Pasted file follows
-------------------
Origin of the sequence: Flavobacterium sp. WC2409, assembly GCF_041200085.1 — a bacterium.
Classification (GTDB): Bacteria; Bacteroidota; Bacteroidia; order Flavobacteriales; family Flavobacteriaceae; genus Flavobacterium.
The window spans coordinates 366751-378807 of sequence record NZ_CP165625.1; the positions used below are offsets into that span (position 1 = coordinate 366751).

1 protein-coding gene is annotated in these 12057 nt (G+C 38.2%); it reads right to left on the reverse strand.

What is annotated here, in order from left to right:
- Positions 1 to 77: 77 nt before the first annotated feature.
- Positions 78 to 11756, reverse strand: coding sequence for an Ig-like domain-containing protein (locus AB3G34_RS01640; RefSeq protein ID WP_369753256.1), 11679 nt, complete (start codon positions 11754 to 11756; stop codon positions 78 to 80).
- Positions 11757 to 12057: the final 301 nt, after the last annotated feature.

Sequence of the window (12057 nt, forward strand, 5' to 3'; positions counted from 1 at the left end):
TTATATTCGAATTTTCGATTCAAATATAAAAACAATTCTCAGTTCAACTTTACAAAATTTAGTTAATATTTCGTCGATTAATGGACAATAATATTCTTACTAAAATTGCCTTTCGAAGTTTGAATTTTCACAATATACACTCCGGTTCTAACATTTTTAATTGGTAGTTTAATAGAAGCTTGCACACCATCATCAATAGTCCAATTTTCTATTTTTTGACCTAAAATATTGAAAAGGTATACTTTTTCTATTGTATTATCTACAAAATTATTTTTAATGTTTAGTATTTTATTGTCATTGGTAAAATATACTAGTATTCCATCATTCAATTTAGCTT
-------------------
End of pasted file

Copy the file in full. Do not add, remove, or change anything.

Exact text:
Origin of the sequence: Flavobacterium sp. WC2409, assembly GCF_041200085.1 — a bacterium.
Classification (GTDB): Bacteria; Bacteroidota; Bacteroidia; order Flavobacteriales; family Flavobacteriaceae; genus Flavobacterium.
The window spans coordinates 366751-378807 of sequence record NZ_CP165625.1; the positions used below are offsets into that span (position 1 = coordinate 366751).

1 protein-coding gene is annotated in these 12057 nt (G+C 38.2%); it reads right to left on the reverse strand.

What is annotated here, in order from left to right:
- Positions 1 to 77: 77 nt before the first annotated feature.
- Positions 78 to 11756, reverse strand: coding sequence for an Ig-like domain-containing protein (locus AB3G34_RS01640; RefSeq protein ID WP_369753256.1), 11679 nt, complete (start codon positions 11754 to 11756; stop codon positions 78 to 80).
- Positions 11757 to 12057: the final 301 nt, after the last annotated feature.

Sequence of the window (12057 nt, forward strand, 5' to 3'; positions counted from 1 at the left end):
TTATATTCGAATTTTCGATTCAAATATAAAAACAATTCTCAGTTCAACTTTACAAAATTTAGTTAATATTTCGTCGATTAATGGACAATAATATTCTTACTAAAATTGCCTTTCGAAGTTTGAATTTTCACAATATACACTCCGGTTCTAACATTTTTAATTGGTAGTTTAATAGAAGCTTGCACACCATCATCAATAGTCCAATTTTCTATTTTTTGACCTAAAATATTGAAAAGGTATACTTTTTCTATTGTATTATCTACAAAATTATTTTTAATGTTTAGTATTTTATTGTCATTGGTAAAATATACTAGTATTCCATCATTCAATTTAGCTT